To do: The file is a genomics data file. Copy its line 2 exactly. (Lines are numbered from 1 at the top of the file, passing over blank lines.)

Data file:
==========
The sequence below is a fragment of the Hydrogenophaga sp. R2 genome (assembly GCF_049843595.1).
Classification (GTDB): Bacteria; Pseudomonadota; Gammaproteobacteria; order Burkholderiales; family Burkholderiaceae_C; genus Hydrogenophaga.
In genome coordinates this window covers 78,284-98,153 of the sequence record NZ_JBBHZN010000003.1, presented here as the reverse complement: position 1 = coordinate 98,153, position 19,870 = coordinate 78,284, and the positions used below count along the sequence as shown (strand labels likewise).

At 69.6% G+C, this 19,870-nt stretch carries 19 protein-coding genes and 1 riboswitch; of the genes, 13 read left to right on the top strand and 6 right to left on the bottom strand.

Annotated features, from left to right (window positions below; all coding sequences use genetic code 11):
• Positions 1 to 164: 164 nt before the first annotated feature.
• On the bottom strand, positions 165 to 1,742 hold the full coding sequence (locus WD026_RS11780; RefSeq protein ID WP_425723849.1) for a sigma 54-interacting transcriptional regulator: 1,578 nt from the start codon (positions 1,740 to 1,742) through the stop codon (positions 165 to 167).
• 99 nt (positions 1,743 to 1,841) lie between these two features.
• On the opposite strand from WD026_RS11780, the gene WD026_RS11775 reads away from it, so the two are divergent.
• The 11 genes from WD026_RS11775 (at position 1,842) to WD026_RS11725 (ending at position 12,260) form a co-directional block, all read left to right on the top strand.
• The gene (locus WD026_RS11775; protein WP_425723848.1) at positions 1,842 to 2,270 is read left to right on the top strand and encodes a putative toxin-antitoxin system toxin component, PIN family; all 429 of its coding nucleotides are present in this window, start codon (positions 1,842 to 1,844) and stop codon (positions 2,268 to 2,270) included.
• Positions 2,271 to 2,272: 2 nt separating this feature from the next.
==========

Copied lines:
Classification (GTDB): Bacteria; Pseudomonadota; Gammaproteobacteria; order Burkholderiales; family Burkholderiaceae_C; genus Hydrogenophaga.